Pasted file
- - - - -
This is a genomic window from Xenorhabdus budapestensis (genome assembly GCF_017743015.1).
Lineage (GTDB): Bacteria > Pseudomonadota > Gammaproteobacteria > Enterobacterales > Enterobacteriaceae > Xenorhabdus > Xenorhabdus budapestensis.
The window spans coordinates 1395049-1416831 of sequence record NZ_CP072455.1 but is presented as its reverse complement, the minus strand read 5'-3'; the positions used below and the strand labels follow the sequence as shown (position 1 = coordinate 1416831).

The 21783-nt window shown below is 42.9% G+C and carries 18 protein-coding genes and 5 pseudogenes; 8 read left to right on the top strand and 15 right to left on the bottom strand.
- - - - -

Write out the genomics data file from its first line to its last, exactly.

This is a genomic window from Xenorhabdus budapestensis (genome assembly GCF_017743015.1).
Lineage (GTDB): Bacteria > Pseudomonadota > Gammaproteobacteria > Enterobacterales > Enterobacteriaceae > Xenorhabdus > Xenorhabdus budapestensis.
The window spans coordinates 1395049-1416831 of sequence record NZ_CP072455.1 but is presented as its reverse complement, the minus strand read 5'-3'; the positions used below and the strand labels follow the sequence as shown (position 1 = coordinate 1416831).

The 21783-nt window shown below is 42.9% G+C and carries 18 protein-coding genes and 5 pseudogenes; 8 read left to right on the top strand and 15 right to left on the bottom strand.